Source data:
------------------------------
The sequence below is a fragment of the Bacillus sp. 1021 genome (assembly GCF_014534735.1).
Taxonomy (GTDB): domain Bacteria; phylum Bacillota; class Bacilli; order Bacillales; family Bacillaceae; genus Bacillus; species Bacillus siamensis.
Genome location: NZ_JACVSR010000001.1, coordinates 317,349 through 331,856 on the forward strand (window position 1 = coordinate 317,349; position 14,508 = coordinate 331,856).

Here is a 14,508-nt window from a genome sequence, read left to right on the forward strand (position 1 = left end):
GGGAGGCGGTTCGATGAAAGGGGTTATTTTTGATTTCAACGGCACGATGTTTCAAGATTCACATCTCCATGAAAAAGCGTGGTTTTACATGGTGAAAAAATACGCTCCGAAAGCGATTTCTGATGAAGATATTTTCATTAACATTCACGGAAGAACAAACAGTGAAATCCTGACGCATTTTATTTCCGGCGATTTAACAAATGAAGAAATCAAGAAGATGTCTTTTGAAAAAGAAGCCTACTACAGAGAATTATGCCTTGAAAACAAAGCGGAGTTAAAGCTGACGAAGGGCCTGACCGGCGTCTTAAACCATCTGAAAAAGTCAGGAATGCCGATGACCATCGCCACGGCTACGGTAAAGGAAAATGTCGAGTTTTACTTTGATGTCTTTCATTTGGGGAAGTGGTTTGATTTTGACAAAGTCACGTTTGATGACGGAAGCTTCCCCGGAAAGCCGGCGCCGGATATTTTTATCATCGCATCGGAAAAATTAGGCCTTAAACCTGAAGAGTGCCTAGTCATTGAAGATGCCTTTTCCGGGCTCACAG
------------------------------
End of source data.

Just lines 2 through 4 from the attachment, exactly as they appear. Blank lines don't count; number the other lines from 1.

Taxonomy (GTDB): domain Bacteria; phylum Bacillota; class Bacilli; order Bacillales; family Bacillaceae; genus Bacillus; species Bacillus siamensis.
Genome location: NZ_JACVSR010000001.1, coordinates 317,349 through 331,856 on the forward strand (window position 1 = coordinate 317,349; position 14,508 = coordinate 331,856).

Here is a 14,508-nt window from a genome sequence, read left to right on the forward strand (position 1 = left end):